Boasting untamed wilderness, rugged sandstone bluffs and unrivalled sunsets, Cobbold Gorge offers a true Queensland outback experience where you don’t have to sacrifice comfort. About six hours drive from Cairns or Townsville, this geological treasure is 90km south of the shire’s regional service centre, Georgetown. (more…)
Mackerel on the bite in the Gulf
The cooler months are the best time to catch Spanish mackerel at Sweers Island Resort in the Gulf of Carpentaria, 70km north of Burketown.
Sweers Island Resort owners Tex and Lyn Battle says (more…)
A Mighty River
The mighty Norman River is an impressive sight from the air as it snakes its way past Normanton to Karumba where it spills into the Gulf of Carpentaria. (more…)
Trip of a Lifetime for Birders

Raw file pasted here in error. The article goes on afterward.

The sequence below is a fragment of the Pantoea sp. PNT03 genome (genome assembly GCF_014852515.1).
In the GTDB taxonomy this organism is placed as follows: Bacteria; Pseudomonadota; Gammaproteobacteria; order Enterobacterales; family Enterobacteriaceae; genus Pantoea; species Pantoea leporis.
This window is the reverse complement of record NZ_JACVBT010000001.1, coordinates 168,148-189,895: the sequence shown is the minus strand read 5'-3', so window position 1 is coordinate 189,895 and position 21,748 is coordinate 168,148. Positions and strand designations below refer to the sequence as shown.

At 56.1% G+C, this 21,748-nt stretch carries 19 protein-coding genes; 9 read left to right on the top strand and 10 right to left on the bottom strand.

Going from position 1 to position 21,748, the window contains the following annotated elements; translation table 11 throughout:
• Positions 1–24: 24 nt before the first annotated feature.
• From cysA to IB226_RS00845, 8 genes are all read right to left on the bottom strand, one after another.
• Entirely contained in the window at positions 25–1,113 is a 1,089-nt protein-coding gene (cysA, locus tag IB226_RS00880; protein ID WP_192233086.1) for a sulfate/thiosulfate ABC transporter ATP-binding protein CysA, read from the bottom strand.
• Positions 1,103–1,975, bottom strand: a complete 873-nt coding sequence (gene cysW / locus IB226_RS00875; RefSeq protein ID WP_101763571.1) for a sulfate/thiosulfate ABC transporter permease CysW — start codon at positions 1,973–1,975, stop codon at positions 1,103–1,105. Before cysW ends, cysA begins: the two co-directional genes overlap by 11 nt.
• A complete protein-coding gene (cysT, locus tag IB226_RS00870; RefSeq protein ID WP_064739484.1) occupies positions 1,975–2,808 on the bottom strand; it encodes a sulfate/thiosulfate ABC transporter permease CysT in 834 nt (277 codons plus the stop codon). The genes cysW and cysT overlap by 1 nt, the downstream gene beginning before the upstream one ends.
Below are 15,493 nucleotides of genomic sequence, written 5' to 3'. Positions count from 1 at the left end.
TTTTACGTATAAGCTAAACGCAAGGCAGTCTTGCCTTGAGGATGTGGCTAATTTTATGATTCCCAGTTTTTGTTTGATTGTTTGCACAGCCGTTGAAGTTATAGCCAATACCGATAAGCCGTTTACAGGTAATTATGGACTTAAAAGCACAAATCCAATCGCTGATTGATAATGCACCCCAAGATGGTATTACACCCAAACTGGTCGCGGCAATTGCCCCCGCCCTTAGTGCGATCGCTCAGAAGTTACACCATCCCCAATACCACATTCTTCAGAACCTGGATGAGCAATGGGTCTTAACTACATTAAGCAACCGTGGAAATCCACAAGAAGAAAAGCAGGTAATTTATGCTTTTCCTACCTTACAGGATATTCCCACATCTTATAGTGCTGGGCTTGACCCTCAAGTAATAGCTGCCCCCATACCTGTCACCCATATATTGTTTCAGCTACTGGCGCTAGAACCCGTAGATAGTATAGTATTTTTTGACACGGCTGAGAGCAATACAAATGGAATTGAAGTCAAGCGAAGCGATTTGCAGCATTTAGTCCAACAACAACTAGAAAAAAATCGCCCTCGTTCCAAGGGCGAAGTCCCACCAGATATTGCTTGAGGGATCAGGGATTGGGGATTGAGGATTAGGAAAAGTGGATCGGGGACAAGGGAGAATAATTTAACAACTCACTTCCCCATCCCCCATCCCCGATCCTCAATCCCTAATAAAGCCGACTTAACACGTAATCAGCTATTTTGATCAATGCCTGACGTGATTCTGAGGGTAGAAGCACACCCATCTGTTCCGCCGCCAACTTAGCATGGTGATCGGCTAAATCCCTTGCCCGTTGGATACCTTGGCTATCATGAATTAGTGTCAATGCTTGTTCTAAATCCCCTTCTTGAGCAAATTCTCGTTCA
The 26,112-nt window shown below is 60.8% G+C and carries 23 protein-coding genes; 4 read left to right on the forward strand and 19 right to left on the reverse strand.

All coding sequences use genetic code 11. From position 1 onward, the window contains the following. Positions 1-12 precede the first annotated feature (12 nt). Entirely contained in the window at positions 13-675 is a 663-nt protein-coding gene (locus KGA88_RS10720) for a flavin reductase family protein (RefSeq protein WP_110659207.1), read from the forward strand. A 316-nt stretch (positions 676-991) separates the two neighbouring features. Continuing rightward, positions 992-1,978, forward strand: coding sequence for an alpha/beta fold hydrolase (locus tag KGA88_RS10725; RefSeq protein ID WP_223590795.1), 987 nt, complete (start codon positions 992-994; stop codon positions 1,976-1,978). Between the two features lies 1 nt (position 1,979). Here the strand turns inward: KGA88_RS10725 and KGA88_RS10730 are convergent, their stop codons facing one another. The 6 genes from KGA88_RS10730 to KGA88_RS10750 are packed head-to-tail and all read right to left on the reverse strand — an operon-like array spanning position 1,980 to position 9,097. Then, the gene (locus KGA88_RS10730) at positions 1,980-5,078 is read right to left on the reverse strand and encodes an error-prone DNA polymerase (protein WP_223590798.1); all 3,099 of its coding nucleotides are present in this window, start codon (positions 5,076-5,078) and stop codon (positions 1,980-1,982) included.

Those in the know call them a lifer a first ever sighting of a bird species you can add to your personal life list.
Twitchers get pretty excited about these lifers, according to Allison Newton who runs the Ferryman sunset, bird watching and croc spotting cruises in the Norman River at Karumba. (more…)
Birding and Wildlife
Considered a world-class bird watching destination in its own right, the Savannah Way with its diverse habitats, seasonal weather patterns and location of migratory routes attracts birders from across the world. (more…)
Travel the Savannah Way
At Undara Volcanic National Park, stop and marvel at the 160km lava tube system – the world’s longest lava flow from a single volcano. Savannah Guides, a network of professionals across northern Australia, lead tours here and guests have the choice of camping or staying in the
Hand feed a barra at Karumba
If you hook a barramundi at Lake Belmore in the Gulf Savannah, the chances are that it started life in Karumba at the Barramundi Discovery Centre.
The Carpentaria Shire Council hatchery supplies barramundi fingerlings for a number of Gulf waterways, including the Albert River in Burketown and the Norman River in Karumba, (more…)